I have no intention of following the subject of the fine speech to which we have just listened. Although I realise the tremendous need for a limitation of armaments at the earliest possible moment, I have not the technical knowledge of the last speaker and I could not deal with that particular subject. I would like to touch upon what has already been referred to in more than one speech, that is, what I regard as the fundamental problem that will confront the Conference when it meets. At the back of all the conflict in the world, at the back of practically all international problems, and becoming increasingly obvious everywhere, is the question of the colour bar. The problems that racial antagonism are raising everywhere are problems so complex and so vast that it is almost impossible in a discussion like this even to attempt to deal adequately with them. Yet I am convinced that there is no subject of greater moment and no question before the Conference which will have a more far-reaching consequence. All of us welcome, of course, the setting up of this Imperial gathering. We look upon it as a possible step to the establishment in the world, for the first time in human history, of a real commonwealth of free people. No one can look with equanimity upon the disordered condition of affairs that we have in the world now, and anything that seems to indicate a possible way out of the morass into which we have got will be welcomed by all of us. Some of us believe that the association which we believe is beginning between the great self-governing Dominions and this country, combining as it may the experience, the tradition, and the political freedom that have been secured in the old country, with the vigour, the virility, and the strength of the new countries, will do a great deal.

2.0 P.M.

I think it was General Smuts who said some time ago that the British Empire as we have known it for years completely broke up in August, 1914. The day of empire based on conquest has certainly gone. We believe that the day of commonwealth, of association on a basis of real equality, has come, and if we accept that view there are certain conditions necessarily involved. To one or two, reference has been made. I do not often find myself in agreement with the hon. Member for East Nottingham (Sir J. D. Rees). But there was one point in his speech with which I certainly did agree, and it was a point which was later emphasised by the hon. Member for Sevenoaks (Sir T. Bennett). Although the hon. Member for East Nottingham seemed to do it with Conservative reluctance, he did agree that one fundamental condition, one ideal that must inspire whatever negotiations take place, is that of equality of status. I concur with the hon. Member for Sevenoaks in his regret that the Member for East Nottingham should not exercise his undoubted gifts along rather better lines than merely gibing, as he so frequently does, at the idea of a League of Nations. But in recognising, as the hon. Member did, the supreme necessity for this idea of the equality of status, he insisted on that to which I assent completely. When we talk equality of States and of the colour bar we realise that the problem is not quite as simple as it might appear at first sight.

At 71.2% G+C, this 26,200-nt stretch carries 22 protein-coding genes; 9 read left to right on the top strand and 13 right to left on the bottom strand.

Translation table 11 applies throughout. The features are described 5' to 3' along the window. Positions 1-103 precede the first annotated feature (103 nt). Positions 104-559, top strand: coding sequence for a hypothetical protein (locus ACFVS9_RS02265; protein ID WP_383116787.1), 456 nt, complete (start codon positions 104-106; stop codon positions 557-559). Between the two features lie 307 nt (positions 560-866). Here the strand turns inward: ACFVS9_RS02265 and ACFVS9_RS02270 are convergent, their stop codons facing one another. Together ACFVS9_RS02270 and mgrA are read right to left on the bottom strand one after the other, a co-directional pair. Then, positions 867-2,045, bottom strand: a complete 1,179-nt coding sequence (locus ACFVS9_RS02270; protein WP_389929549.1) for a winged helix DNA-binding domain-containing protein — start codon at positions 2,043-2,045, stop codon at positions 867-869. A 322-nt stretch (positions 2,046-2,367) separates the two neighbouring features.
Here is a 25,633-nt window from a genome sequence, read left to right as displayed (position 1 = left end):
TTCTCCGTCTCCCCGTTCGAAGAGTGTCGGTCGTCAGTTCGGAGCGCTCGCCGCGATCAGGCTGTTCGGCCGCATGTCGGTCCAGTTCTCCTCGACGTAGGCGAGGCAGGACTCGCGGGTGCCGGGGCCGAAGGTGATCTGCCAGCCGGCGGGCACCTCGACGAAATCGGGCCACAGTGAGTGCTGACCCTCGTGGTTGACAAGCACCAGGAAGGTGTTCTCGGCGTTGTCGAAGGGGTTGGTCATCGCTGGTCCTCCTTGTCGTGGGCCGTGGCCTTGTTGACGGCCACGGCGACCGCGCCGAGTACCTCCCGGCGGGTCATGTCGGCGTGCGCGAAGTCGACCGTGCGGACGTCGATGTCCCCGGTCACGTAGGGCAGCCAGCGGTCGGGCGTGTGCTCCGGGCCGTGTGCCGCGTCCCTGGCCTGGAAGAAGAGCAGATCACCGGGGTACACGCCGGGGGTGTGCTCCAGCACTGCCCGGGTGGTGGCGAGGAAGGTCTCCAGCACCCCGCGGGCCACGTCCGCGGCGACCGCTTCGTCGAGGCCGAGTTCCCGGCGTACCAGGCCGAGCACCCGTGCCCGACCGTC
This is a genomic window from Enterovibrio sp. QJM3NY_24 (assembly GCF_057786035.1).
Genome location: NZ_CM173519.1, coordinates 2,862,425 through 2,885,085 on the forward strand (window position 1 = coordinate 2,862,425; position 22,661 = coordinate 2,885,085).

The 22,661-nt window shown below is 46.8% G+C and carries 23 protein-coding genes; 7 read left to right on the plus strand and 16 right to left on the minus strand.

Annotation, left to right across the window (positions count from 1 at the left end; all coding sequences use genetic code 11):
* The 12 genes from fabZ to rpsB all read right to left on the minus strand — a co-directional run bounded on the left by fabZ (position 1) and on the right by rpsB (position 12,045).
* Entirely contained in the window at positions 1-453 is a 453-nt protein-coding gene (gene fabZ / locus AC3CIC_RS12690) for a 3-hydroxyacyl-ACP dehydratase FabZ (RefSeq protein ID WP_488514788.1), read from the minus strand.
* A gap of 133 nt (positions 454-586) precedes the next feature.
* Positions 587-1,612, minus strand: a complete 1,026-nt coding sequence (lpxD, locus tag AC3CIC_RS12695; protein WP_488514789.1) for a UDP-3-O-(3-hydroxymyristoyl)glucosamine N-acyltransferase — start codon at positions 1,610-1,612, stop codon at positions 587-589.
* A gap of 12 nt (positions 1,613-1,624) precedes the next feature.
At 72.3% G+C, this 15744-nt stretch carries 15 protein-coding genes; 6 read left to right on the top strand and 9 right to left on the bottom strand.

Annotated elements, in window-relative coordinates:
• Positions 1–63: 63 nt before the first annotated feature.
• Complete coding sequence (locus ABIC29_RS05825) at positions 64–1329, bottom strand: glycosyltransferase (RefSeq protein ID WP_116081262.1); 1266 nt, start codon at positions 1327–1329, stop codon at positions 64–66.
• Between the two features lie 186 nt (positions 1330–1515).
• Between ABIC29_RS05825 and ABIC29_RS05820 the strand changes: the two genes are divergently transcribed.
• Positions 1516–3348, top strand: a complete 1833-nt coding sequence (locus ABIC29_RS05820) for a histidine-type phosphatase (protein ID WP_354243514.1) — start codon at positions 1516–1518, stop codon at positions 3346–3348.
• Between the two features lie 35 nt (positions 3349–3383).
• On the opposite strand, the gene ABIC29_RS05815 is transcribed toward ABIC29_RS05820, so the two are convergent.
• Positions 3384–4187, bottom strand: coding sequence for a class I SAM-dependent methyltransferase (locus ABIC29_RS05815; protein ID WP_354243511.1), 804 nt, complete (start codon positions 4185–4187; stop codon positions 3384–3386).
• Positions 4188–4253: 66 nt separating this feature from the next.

One realises the very peculiar position in which some of our Dominions are placed. They have their own difficulties and out of those difficulties have arisen in certain of our Dominions a rather definite attitude about Asiatics. The point I wish to emphasise is that whatever line Australia, New Zealand, or any other British Colony may take up on this colour question, that attitude has far-reaching effects outside the limits of their own countries. It is a point of view that cannot be stressed over-much. We hear a great deal of talk to-day of independence. It is a word which is very much overworked. It would be a great deal better if we heard more of interdependence. I would quote the case of India. Some of us have had during the last two or three years an opportunity of getting a more or less intimate knowledge of what is taking place in that country. India is winning, if she has not already won, her complete political freedom. India is still agitating; she is still in a dangerous condition of unrest. It would be impossible for anyone to exaggerate the gravity of the situation there. Fortunately, one does feel that since Lord Reading went out to that country there appear to be evidences of a more composed state of affairs. It looks as though Lord Reading was going to win the confidence of the Indian people, and I am sure all Indian well-wishers desire that. But at the same time the country is still seething with unrest and political agitation, and one of the contributory causes of that state of affairs undoubtedly is the position of Asiatics in other parts of the world.